Skip to main content

Scott Ferry


there was a time when i wouldn’t notice the flash and weft of sun on water / back when i didn’t need to notice god in the wind / back when i didn’t need tangible evidence / back when i could just be unholy walking with the thunder and the broken psalms // but now i know i am broken and faithless / now i must collect each strand of light as it falls and weave it into my splayed chest / a threaded rosary keeping all the brightness in my blood / i must do this because i have to laugh with my children / because i have to show them there is music on the black waters / that there are sapphires on all of the graves


i am falling asleep without my cpap / the middle of my body keeps opening until the feeling of being without a shell becomes soothing / the blood as a mist the bones crackling into a fine chalk / the presence inside of me now something singing / the words now a sloping breeze over the bed / but when i try to fly up the charcoal castles and canyons i fall jagged back into an asphyxiation / a seatbelt stinging sharply against my clavicle / a blush of epinephrine / i am alive again and the first thing i feel is shame

Scott Ferry helps our Veterans heal as a RN in the Seattle area. His latest book is a collaboration with Lillian Necakov and Lauren Scharhag titled Midnight Glossolalia from Meat For Tea Press. He also has a collaboration titled Fill Me With Birds with Daniel McGinn looking for a home. More of his work can be found @


Popular posts from this blog

Ed Dorn's # 22 From Twenty-four Love Poems

                                               from Jacket The strengthy message here in #22 of 24 Love Songs can be summed up in two lines: ['There is/no sense to beauty. . .' and '. . .How/ the world is shit/ and I mean all of it] What I also like about this brief poem is the interplay between the title of the book and the subject of the poems (love/anti-love (which is not hate)): it's all a mass of contradictions, like love. And I have to say that the shorter poems of the Love Songs and the last book he wrote before dying (Chemo Sábe) seem to me much better and more memorable than the Slinger/Gunslinger poems. These (generally) later poems probably attempt less stylistically, but are more sure-handed, hacked from a soap bar, maybe. Easy to use, but disappear after use. In any case, Dorn is well worth the reading and re-reading, for me, though he'll never become one of my favorites. And doesn't every poet want that, dead or alive? ;-) #22 The agony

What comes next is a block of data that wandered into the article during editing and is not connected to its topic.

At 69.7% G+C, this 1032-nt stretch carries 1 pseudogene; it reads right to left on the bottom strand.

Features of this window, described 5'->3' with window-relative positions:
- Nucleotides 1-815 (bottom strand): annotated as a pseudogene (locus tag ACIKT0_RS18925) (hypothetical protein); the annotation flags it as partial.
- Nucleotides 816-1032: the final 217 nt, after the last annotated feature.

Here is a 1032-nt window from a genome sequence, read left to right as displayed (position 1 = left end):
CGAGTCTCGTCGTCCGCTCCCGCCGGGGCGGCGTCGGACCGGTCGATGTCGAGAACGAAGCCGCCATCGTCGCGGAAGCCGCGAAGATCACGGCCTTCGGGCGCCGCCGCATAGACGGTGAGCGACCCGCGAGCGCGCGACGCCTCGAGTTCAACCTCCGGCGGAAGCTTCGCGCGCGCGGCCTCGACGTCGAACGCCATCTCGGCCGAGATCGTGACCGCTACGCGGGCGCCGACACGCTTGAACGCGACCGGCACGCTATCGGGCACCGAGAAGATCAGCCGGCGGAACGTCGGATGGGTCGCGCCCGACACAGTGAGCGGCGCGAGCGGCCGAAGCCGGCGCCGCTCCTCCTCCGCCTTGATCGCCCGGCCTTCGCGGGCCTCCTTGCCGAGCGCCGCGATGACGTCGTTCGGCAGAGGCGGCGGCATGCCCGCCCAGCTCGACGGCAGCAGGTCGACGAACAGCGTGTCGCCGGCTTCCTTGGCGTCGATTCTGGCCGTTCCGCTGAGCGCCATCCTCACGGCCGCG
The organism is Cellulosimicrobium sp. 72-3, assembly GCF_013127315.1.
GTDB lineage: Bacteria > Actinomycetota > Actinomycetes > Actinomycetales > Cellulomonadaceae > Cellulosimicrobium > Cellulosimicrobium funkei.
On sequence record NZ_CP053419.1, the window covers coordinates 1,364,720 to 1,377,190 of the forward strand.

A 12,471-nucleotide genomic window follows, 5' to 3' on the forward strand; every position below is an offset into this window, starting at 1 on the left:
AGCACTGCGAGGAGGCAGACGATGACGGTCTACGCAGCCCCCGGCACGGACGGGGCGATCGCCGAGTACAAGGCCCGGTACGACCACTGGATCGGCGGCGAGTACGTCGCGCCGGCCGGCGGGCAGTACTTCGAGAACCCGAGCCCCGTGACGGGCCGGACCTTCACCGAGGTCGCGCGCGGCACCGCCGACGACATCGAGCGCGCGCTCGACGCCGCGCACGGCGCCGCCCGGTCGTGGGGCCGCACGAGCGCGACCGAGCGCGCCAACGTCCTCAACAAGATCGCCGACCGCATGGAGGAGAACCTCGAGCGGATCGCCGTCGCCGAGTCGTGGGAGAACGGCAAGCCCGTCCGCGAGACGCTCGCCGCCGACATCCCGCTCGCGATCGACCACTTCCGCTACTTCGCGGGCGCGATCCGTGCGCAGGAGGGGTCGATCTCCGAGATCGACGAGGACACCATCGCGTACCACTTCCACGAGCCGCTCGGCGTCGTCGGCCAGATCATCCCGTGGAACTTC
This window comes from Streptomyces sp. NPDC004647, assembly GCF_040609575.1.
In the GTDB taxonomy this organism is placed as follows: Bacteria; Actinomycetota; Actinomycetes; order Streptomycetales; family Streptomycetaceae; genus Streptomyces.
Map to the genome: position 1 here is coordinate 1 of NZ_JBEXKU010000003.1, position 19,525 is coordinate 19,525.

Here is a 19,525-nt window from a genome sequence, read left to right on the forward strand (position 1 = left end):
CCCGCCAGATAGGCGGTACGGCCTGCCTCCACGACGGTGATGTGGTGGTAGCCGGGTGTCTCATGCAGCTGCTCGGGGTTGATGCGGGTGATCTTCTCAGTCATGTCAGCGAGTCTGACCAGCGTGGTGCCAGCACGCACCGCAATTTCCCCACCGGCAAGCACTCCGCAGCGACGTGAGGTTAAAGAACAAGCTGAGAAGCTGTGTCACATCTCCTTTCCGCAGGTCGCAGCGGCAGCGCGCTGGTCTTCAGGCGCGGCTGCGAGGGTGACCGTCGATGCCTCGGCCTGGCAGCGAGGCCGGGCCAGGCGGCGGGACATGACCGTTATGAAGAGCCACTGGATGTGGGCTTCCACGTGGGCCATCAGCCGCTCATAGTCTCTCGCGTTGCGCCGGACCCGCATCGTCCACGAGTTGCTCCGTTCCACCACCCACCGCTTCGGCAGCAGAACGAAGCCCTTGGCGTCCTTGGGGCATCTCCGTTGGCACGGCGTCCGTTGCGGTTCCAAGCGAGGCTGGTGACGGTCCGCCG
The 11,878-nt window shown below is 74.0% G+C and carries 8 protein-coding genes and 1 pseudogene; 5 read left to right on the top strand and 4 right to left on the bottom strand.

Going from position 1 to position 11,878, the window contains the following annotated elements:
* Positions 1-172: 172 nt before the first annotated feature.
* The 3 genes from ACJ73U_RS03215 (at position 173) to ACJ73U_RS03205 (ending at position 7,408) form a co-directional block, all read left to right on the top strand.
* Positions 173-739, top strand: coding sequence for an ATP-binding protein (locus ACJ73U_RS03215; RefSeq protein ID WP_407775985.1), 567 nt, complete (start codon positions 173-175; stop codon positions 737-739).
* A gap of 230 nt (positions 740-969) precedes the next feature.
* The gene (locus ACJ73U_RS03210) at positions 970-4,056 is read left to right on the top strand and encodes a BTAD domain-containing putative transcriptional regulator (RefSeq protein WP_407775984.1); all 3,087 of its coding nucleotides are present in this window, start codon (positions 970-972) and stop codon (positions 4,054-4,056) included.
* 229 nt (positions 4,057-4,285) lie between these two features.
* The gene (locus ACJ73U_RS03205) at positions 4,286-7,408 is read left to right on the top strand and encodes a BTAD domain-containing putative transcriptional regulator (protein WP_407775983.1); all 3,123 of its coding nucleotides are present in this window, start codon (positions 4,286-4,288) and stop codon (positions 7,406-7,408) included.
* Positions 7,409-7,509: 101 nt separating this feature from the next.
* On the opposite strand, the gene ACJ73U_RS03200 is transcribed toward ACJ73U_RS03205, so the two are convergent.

David Oliver Cranmer

Not Just Another Playlist Often, I sit in my swivel chair looking out the window, while jazz, country, or rock music plays. This pleasure goes on for many hours a mystic trance of sorts streaming—the glue maintaining my soul. I turn the best songs into playlists (once we called them mix tapes) puzzling over the perfect order. Does Satchmo’s “What a Wonderful World” kick off my latest list or make it the big soulful closer? And does “Mack the Knife” go higher in the set than “Summertime?” That’s an Ella Fitzgerald duet! “Foolishness? No, it’s not” whether you are climbing a tree to count all the leaves or tapping to beats. These are the joys that bring inner peace and balance (to a cold universe) lifting spirits skyward. David Oliver Cranmer ’s poems, short stories, articles, and essays have appeared in publications such as Punk Noir Magazine , The Five-Two: Crime Poetry Weekly , Needle: A Magazine of Noir , LitReactor , Macmillan’s Criminal Element , and

Corey Mesler

  I think of you tonight, my Beats I think of you tonight, my Beats, and I am grateful.  I walked the narrow lanes of Academia and never felt at home. There were men and women in the flowerbeds, their heads full of theorems and poems. There were teachers who could lift their own weight in prose.  I was lonely. I was too loose.  I was a lad from the faraway country of Smarting. But I had you as so many before me. I had you and I knew secret things. I could count on you like a percussion. And now I want to say: I love you.  If not for you, what? I want to say. If Allen Ginsberg did not exist it would be necessary to invent him.  COREY MESLER has been published in numerous anthologies and journals including Poetry, Gargoyle, Five Points, Good Poems American Places, and New Stories from the South . He has published over 25 books of fiction and poetry. His newest novel, The Diminishment of Charlie Cain , is from Livingston Press. He also wrote the screenplay for We Go On , which won The Me